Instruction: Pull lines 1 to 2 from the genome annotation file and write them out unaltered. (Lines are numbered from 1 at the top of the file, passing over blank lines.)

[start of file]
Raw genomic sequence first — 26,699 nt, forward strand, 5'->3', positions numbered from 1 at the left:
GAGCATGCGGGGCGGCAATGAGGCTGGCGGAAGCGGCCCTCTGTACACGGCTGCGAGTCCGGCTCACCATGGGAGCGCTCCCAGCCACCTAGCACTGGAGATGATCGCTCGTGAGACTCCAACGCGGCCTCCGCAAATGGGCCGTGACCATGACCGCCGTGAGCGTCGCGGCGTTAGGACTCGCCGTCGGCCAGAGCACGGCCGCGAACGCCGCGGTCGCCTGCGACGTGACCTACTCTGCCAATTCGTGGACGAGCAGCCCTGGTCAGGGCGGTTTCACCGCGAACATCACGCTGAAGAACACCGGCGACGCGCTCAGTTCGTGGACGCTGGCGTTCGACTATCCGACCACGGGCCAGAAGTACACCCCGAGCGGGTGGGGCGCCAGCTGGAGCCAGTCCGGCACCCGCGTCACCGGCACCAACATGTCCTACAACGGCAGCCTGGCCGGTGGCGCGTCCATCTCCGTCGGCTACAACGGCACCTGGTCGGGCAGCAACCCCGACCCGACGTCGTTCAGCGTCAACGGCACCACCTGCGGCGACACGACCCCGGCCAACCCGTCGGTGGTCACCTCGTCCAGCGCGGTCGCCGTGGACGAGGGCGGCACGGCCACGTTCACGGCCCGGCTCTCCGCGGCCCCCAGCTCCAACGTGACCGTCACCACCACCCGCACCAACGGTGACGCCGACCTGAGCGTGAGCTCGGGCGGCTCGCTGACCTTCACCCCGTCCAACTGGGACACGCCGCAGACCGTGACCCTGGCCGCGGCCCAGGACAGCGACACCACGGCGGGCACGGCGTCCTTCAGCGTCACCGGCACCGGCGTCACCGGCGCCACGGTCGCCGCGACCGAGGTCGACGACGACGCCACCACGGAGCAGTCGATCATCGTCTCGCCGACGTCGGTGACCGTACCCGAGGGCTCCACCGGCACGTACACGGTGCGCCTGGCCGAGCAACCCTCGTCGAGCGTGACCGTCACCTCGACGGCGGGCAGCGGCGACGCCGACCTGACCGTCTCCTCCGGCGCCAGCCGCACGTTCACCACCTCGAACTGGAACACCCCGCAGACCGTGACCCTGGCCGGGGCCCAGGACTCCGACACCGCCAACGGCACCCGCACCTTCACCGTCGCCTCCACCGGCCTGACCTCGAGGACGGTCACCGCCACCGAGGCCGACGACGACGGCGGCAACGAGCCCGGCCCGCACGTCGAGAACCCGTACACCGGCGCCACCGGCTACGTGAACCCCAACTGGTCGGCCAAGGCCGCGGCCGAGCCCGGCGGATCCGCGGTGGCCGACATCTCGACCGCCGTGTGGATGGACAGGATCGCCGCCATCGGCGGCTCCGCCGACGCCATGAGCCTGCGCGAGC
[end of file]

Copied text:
Raw genomic sequence first — 26,699 nt, forward strand, 5'->3', positions numbered from 1 at the left:
GAGCATGCGGGGCGGCAATGAGGCTGGCGGAAGCGGCCCTCTGTACACGGCTGCGAGTCCGGCTCACCATGGGAGCGCTCCCAGCCACCTAGCACTGGAGATGATCGCTCGTGAGACTCCAACGCGGCCTCCGCAAATGGGCCGTGACCATGACCGCCGTGAGCGTCGCGGCGTTAGGACTCGCCGTCGGCCAGAGCACGGCCGCGAACGCCGCGGTCGCCTGCGACGTGACCTACTCTGCCAATTCGTGGACGAGCAGCCCTGGTCAGGGCGGTTTCACCGCGAACATCACGCTGAAGAACACCGGCGACGCGCTCAGTTCGTGGACGCTGGCGTTCGACTATCCGACCACGGGCCAGAAGTACACCCCGAGCGGGTGGGGCGCCAGCTGGAGCCAGTCCGGCACCCGCGTCACCGGCACCAACATGTCCTACAACGGCAGCCTGGCCGGTGGCGCGTCCATCTCCGTCGGCTACAACGGCACCTGGTCGGGCAGCAACCCCGACCCGACGTCGTTCAGCGTCAACGGCACCACCTGCGGCGACACGACCCCGGCCAACCCGTCGGTGGTCACCTCGTCCAGCGCGGTCGCCGTGGACGAGGGCGGCACGGCCACGTTCACGGCCCGGCTCTCCGCGGCCCCCAGCTCCAACGTGACCGTCACCACCACCCGCACCAACGGTGACGCCGACCTGAGCGTGAGCTCGGGCGGCTCGCTGACCTTCACCCCGTCCAACTGGGACACGCCGCAGACCGTGACCCTGGCCGCGGCCCAGGACAGCGACACCACGGCGGGCACGGCGTCCTTCAGCGTCACCGGCACCGGCGTCACCGGCGCCACGGTCGCCGCGACCGAGGTCGACGACGACGCCACCACGGAGCAGTCGATCATCGTCTCGCCGACGTCGGTGACCGTACCCGAGGGCTCCACCGGCACGTACACGGTGCGCCTGGCCGAGCAACCCTCGTCGAGCGTGACCGTCACCTCGACGGCGGGCAGCGGCGACGCCGACCTGACCGTCTCCTCCGGCGCCAGCCGCACGTTCACCACCTCGAACTGGAACACCCCGCAGACCGTGACCCTGGCCGGGGCCCAGGACTCCGACACCGCCAACGGCACCCGCACCTTCACCGTCGCCTCCACCGGCCTGACCTCGAGGACGGTCACCGCCACCGAGGCCGACGACGACGGCGGCAACGAGCCCGGCCCGCACGTCGAGAACCCGTACACCGGCGCCACCGGCTACGTGAACCCCAACTGGTCGGCCAAGGCCGCGGCCGAGCCCGGCGGATCCGCGGTGGCCGACATCTCGACCGCCGTGTGGATGGACAGGATCGCCGCCATCGGCGGCTCCGCCGACGCCATGAGCCTGCGCGAGC